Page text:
On June 26, 2023 the U.S. Supreme Court agreed to hear an appeal from a decision of the 9th Circuit in Moore v. U.S., 36 F.4th 930 (2022) regarding a constitutional challenge to the section 965 mandatory repatriation tax ('MRT' or 'transition tax'). The Supreme Court’s opinion in this case may reach beyond section 965 to address the continuing relevance of the realization requirement in light of the widespread use of deemed income inclusions in the Code.
Supreme Court agrees to hear a challenge to section 965
Background on section 965
Section 965 applies to deferred foreign income corporations (DFICs). A DFIC is defined in section 965(d) as any specified foreign corporation (SFC) of a U.S. shareholder which has accumulated post-1986 deferred foreign income greater than zero. A SFC is:
- a controlled foreign corporation (CFC), or
- a foreign corporation that is not a CFC or a passive foreign investment corporation (PFIC) with respect to which one or more domestic corporations is a U.S. shareholder.
Section 965 was enacted as part of the Tax Cuts and Jobs Act of 2017 (TCJA) to facilitate the change from a system where the earnings of a SFC were generally not subject to U.S. tax until distributed (except to the extent narrow pre-TCJA Subpart F anti-deferral rules applied), to a territorial system where U.S. corporate shareholders generally are not taxed on earnings of a foreign affiliate (unless the foreign affiliate is not subject to tax in the foreign jurisdiction above a certain threshold).
Section 965 treats the undistributed earnings of a SFC accumulated after 1986 and before 2018 as a deemed Subpart F dividend to U.S. shareholders that own 10% or more in the SFC. The section 965 deemed dividend is an extension of the original subpart F tax regime enacted in 1962, which essentially requires 10% or greater U.S. shareholders in a SFC to include in income a pro rata share of certain types of income earned by the SFC, such as passive income and related party sales, regardless of whether any amount has been distributed to the shareholder. In enacting subpart F Congress chose not to directly tax a SFC on its earnings and instead tax the U.S. shareholder on the SFC’s income presumably due to jurisdictional nexus concerns where international taxing norms have historically limited a country’s right to tax income that either arises in the country or is earned by a resident of the country.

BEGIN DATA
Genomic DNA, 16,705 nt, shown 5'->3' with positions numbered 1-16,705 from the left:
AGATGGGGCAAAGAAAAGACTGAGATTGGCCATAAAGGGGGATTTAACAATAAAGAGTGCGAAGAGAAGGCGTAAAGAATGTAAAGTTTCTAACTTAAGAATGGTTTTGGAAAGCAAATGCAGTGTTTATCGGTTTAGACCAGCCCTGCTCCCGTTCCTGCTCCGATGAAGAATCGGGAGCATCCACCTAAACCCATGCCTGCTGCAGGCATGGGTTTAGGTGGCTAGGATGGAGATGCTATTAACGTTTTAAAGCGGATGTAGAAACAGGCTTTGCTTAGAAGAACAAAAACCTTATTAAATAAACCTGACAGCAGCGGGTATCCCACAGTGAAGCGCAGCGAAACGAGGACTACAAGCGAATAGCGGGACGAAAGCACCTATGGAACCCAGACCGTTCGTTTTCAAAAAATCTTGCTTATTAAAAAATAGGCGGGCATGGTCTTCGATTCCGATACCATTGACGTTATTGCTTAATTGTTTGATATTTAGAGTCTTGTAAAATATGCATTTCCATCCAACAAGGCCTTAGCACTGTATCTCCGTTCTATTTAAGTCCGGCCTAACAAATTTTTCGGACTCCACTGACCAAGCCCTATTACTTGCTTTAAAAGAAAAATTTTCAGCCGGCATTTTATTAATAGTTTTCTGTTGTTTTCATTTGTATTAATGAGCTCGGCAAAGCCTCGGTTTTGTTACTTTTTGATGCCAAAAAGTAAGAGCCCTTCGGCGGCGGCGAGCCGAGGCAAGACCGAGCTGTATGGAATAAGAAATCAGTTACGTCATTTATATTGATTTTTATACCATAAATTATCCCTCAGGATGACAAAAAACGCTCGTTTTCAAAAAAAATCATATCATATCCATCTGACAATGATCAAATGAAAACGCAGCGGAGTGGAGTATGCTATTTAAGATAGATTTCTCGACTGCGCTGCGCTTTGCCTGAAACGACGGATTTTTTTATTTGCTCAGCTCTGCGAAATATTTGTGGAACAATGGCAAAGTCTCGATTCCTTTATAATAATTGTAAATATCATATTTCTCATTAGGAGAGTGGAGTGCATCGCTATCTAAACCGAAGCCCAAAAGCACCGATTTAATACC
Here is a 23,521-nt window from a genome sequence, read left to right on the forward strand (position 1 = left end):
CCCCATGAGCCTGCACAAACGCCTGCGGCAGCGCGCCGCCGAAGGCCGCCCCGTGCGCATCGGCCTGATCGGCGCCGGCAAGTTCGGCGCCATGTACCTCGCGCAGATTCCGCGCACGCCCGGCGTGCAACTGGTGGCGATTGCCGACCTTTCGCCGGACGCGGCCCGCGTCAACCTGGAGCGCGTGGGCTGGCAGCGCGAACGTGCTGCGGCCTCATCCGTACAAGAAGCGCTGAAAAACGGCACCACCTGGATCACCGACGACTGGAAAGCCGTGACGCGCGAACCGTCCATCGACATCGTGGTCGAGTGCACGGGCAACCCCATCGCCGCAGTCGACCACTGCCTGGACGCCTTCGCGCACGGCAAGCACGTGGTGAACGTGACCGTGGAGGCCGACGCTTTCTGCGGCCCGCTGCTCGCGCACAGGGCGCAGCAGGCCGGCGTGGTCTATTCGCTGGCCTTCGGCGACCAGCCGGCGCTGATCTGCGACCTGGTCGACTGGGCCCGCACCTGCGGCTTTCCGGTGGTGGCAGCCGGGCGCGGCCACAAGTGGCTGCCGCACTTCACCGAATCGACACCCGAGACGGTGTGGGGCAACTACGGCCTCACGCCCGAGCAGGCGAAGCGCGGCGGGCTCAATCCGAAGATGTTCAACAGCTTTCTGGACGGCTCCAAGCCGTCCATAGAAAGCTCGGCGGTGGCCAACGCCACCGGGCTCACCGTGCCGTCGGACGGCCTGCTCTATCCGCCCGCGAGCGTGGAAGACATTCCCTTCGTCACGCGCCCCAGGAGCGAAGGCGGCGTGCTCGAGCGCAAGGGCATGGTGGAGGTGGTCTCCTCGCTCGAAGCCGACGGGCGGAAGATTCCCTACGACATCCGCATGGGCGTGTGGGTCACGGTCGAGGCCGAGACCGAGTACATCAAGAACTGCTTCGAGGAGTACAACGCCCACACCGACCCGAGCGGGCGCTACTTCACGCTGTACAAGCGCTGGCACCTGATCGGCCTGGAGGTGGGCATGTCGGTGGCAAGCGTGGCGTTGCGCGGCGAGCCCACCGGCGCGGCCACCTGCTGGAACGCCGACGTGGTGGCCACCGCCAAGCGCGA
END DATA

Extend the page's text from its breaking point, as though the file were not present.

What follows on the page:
With the exception of related party sales or services income, the original subpart F tax regime generally did not tax a U.S. shareholder on the active business earnings of the SFC until it was distributed. The section 965 MRT is essentially a current tax on the remaining deferred earnings of a SFC (primarily active unrelated business income) realized by the SFC after enactment of the original Subpart F regime.
Background on taxpayers
The taxpayers in Moore are U.S. resident individuals who invested in a foreign corporation, KisanKraft, that supplied agricultural tools to small farmers in India. The Moores held shares representing just over 10% of the foreign corporation. Other U.S. persons also held shares in KisanKraft and it was classified as a SFC. KisanKraft regularly realized a profit but never distributed its earnings out to shareholders. With the enactment of the TCJA, the Moores were taxed in 2017 under section 965 on their proportionate share of the post-1986 undistributed earnings of KisanKraft.
The constitutional challenge
The Moores challenged the section 965 MRT primarily on the grounds that the tax is not an income tax within the meaning of the Sixteenth Amendment to the U.S. Constitution because it is levied on a deemed distribution of earnings from the SFC, not a realization event. The taxpayers then claim that the MRT is a direct tax that must be apportioned among the states based on population pursuant to the apportionment clause in article 1, section 9, of the U.S. Constitution. And since the tax is not apportioned among the states, it violates the U.S. Constitution.
The Sixteenth Amendment allows Congress to tax income from ’whatever source derived without apportionment among the states.’ The Sixteenth Amendment was designed specifically to allow Congress to tax income without regard to the apportionment clause given the impracticality of apportioning income taxes among the states.
There is no comprehensive definition of gross income under U.S. tax law. Section 61 of the Code mirrors the language of the Sixteenth Amendment and defines gross income as 'all income from whatever source derived' and includes specific enumerated examples of income. However, U.S. courts have developed certain concepts of gross income, including a realization requirement established in Eisner v. Macomber, 252 U.S. 189 (1920) (suggesting that realization is a constitutional prerequisite to earning gross income and concluding that a pro rata stock dividend was not income), and refined in Glenshaw Glass, 348 U.S. 426 (1955) (defining gross income as accessions to wealth, clearly realized, and over which the taxpayer has complete dominion). Realization is made on a case-by-case basis. However, realization generally occurs when there is a transaction where the taxpayer’s economic gain materializes, such as through the actual or constructive receipt of money or property in exchange for other appreciated property, the right to use property or capital, or for services.